Successful micro-enterprises not only break the cycle of poverty for their own families but also create employment opportunities within their communities. 

CHKL has not only facilitated street-side food vending by allocating space in open-air food courts but has also regulated it by requiring minimum standards of hygiene and waste disposal.  

Development of new food courts / hawker centres, upgrading of existing hawker centres, cleanliness campaign, development of industrial units for small-scale businesses have been undertaken over the past two decades. . CHKL also helps the poor to secure a license to operate as a hawker. 

Most cities have been struggling to meet the increasing demand of sustainable urban transportation systems. Traffic congestion is still an outstanding issue in Kuala Lumpur. This is not surprising as vehicle ownership and passenger vehicle trips into the City are steadily increasing.  

We shall ensure that all areas within the City enjoy the same high quality and standard of provision of infrastructure, amenities and facilities especially in depressed areas such as Kampung Sungai Penchala and Kampung Padang Balang, new villages and traditional kampongs where road network improvement programmes shall be carried out to upgrade existing roads. Improved accessibility will help stimulate and promote new economic activities in these areas. 

We shall also give priority to social development in the City. The eradication of poverty is essential for sustainable human settlements. We have adopted a four-pronged strategy to break the cycle and consequently eradicate poverty in Kuala Lumpur. The strategies known as HOME consist of: 

·HOUSING provision for low-income population 

·PROVIDING opportunities for economic development 

·MEDICAL services 


A city that is safe, secure and healthy is one of the central features in the attainment of a sustainable city economy. Public safety or security is essential as it ensures social peace and stability in the City.  

Social participation programmes shall be enhanced as it reflects the people’s commitment and willingness to be involved in social, political, religious and community activities. In addition, a safe city environment shall be created through the design of layouts, buildings and urban design programmes.  

A caring city is one that is conscious and caters to the special needs of all its citizens, including the old, the handicapped, women and children. We shall continue to take relevant and appropriate measures to address basic needs of all people, especially the poor.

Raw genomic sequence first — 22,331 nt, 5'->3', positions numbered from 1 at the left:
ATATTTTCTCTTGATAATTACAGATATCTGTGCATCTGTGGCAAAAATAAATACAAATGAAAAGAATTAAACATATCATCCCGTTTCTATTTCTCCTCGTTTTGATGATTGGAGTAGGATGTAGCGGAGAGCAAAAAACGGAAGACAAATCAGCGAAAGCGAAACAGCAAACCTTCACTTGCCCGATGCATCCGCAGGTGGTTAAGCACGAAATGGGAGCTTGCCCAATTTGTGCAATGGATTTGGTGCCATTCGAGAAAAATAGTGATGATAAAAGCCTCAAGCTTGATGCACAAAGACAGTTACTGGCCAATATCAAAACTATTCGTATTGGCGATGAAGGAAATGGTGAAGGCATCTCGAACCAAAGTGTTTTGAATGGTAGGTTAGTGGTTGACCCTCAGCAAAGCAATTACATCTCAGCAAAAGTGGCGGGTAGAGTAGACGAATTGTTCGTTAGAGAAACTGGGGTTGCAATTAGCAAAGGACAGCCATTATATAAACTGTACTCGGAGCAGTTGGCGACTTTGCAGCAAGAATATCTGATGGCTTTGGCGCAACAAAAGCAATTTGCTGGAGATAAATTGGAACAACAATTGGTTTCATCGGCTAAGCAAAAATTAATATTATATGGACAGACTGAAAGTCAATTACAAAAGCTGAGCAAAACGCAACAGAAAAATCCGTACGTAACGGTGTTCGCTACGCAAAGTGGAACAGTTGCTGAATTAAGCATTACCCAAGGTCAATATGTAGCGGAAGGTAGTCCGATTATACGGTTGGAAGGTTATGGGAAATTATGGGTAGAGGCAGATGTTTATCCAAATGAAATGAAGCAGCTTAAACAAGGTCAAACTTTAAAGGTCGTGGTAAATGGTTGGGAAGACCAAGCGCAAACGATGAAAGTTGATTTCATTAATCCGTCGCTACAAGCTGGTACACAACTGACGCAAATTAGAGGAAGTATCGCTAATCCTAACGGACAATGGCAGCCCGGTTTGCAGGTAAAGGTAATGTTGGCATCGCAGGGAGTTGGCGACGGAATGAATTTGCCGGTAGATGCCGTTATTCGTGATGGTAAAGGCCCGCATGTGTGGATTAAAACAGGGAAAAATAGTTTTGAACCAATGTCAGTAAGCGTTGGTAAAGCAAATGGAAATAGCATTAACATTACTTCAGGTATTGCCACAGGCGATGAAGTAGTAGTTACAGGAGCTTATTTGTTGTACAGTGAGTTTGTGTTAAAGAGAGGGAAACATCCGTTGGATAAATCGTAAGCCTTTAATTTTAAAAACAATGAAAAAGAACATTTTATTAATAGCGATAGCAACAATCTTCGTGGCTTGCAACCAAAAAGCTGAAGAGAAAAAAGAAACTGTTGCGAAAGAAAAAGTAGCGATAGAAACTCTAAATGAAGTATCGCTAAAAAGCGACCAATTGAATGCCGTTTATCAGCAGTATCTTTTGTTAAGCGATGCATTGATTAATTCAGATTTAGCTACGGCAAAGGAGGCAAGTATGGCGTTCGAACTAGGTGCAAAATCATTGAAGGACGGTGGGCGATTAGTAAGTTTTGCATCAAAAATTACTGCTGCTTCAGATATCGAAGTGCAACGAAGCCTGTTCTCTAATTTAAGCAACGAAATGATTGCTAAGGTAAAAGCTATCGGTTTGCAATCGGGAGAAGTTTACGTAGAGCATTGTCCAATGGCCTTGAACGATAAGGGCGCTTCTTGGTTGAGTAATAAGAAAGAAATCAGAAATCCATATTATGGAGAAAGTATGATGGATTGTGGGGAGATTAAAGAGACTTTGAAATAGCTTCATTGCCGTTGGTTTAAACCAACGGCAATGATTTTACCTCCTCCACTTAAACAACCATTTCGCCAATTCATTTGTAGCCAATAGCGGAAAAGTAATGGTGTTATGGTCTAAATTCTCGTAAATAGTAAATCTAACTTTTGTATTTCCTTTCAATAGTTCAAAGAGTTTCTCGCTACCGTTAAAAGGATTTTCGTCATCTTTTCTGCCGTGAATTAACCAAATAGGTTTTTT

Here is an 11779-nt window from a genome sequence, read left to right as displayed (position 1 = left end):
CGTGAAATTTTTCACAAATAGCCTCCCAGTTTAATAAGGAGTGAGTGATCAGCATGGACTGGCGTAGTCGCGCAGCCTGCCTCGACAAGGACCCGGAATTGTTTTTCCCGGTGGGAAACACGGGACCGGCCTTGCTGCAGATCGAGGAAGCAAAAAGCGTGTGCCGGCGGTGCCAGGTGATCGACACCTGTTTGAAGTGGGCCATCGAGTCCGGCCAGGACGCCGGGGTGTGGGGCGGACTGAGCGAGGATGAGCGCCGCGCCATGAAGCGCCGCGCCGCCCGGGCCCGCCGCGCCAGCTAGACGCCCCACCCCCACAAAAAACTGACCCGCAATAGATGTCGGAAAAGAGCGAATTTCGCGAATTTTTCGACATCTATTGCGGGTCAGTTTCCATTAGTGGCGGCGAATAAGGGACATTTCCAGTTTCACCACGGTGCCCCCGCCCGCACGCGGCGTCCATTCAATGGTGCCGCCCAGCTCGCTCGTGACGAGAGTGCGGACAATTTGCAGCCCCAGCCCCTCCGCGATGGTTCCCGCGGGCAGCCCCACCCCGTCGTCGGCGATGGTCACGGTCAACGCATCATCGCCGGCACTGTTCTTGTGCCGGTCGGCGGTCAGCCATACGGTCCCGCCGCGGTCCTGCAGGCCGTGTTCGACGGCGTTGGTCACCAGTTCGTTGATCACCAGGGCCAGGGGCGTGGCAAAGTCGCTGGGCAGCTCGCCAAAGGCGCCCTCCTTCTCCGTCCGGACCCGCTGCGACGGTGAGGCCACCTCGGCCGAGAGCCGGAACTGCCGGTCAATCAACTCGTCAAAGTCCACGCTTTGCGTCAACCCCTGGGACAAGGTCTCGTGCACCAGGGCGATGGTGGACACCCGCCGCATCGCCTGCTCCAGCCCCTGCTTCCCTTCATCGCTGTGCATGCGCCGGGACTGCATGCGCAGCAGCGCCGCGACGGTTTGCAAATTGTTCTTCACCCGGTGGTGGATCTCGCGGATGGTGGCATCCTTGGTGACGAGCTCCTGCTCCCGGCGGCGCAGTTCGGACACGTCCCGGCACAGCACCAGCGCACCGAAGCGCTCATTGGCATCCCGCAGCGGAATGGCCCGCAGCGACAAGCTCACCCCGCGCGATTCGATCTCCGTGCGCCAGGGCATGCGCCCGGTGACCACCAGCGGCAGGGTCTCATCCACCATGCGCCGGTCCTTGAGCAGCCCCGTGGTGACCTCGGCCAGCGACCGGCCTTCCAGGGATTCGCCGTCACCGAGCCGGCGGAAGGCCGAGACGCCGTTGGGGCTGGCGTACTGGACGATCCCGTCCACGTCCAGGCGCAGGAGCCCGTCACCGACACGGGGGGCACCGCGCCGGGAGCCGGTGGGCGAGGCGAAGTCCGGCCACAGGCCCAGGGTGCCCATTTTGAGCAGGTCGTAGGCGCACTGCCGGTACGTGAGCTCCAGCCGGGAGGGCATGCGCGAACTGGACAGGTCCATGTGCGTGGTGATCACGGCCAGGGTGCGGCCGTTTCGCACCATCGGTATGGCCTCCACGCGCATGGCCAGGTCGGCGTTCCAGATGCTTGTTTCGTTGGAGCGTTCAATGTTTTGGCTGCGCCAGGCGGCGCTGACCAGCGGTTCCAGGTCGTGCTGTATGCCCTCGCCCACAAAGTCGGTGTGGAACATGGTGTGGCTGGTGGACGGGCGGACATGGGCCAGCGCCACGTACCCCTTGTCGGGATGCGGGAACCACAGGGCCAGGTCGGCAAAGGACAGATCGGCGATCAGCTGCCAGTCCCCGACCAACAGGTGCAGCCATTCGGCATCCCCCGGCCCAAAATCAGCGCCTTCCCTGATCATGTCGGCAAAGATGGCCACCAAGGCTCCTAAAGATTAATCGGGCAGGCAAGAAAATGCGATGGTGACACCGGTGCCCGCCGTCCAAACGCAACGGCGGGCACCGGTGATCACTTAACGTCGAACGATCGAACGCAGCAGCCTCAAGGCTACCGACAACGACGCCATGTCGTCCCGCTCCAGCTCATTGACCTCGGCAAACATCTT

Women empowerment i.e. enabling women to attain secure and sustainable livelihoods is one of our priorities. This warrants serious attention and affirmative programmes to be specifically designed for them. We shall also promote youth programmes that encourage youth to engage in sporting and beneficial activities that will mould them to be good citizens and future leaders.  

More facilities for women and children facilities will be created in the communities. Where space permits more football fields and outdoor game courts will be built. 

Privatisation of local government functions is another form of facilitating and assisting local economic development. The new millennium requires local governments to be less dependent on Federal Government funds. 

One of the proven methods for expanding local government’s tax base is by involving the private sectors. CHKL involvement in privatisation started with the establishment of PGK Sdn Bhd to develop Bandar Baru Wangsa Maju in 1983. Today CHKL is involved in various approaches of privatisation such as: 

·BUILD, operate and transfer (BOT) of development projects 

·LEASE of CHKL land for development projects 

·SALE of assets for development projects 

Currently there are 57 privatised projects consisting of 20 housing projects, 19 commercial projects such as SOGO shopping complex, Mid Valley Megamall and Pasar Borong Kuala Lumpur, 6 recreational projects such as KL Golf & Country Club, Desa Water Park and Bukit Kiara Equestrian Club and 12 mixed development projects such as Bandar Sri Permaisuri and Bandar Metro Prima Kepong. Sixteen of these projects have been completed that provide a return of RM359mil in cash and assets to CHKL.  

Environmental considerations are important in assessing the quality of life since environment has direct impact on the well being of the people. Although rapid economic development and heightened industrial activities had affected the quality of the environment, measures have been taken to control the discharges and emissions from existing and new sources by implementing and enforcing several comprehensive environmental legislations. These were supported by other on-going environment programmes that include environmental monitoring, education, training, disseminating information, research and development, and inter-agency cooperation and coordination.